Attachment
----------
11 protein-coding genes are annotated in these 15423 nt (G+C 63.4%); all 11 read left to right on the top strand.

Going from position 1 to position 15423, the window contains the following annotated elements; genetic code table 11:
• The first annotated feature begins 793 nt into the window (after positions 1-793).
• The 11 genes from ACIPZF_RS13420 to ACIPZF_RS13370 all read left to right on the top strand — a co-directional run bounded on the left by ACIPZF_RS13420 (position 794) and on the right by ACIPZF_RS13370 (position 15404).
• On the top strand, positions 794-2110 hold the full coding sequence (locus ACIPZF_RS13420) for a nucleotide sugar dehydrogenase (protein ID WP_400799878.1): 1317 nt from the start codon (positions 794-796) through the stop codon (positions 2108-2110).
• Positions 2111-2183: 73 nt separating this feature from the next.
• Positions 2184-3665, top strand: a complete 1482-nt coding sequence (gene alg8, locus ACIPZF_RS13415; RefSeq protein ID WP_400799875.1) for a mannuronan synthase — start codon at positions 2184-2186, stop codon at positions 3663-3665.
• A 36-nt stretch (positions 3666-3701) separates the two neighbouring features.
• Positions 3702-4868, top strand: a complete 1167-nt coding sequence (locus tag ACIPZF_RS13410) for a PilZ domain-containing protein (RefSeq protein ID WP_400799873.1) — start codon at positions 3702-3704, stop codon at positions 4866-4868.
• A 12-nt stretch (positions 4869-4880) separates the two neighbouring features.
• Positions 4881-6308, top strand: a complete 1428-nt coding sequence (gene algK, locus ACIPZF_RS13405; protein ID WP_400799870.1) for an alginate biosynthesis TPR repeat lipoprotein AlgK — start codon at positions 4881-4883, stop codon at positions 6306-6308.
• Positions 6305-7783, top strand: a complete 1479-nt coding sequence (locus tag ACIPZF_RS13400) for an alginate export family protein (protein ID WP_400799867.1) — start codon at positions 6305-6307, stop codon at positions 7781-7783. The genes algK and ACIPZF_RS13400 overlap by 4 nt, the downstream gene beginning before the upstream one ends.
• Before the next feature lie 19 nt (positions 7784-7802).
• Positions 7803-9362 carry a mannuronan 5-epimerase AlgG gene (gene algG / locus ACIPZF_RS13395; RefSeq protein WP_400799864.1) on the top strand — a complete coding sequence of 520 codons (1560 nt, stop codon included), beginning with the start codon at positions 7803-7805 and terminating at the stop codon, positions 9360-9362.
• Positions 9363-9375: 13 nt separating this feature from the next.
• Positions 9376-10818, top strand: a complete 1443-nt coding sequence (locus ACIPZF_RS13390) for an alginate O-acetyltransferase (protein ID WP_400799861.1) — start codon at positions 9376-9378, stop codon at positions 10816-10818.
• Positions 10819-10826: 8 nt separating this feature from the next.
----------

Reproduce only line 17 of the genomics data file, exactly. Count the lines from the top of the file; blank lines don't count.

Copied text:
• Positions 10819-10826: 8 nt separating this feature from the next.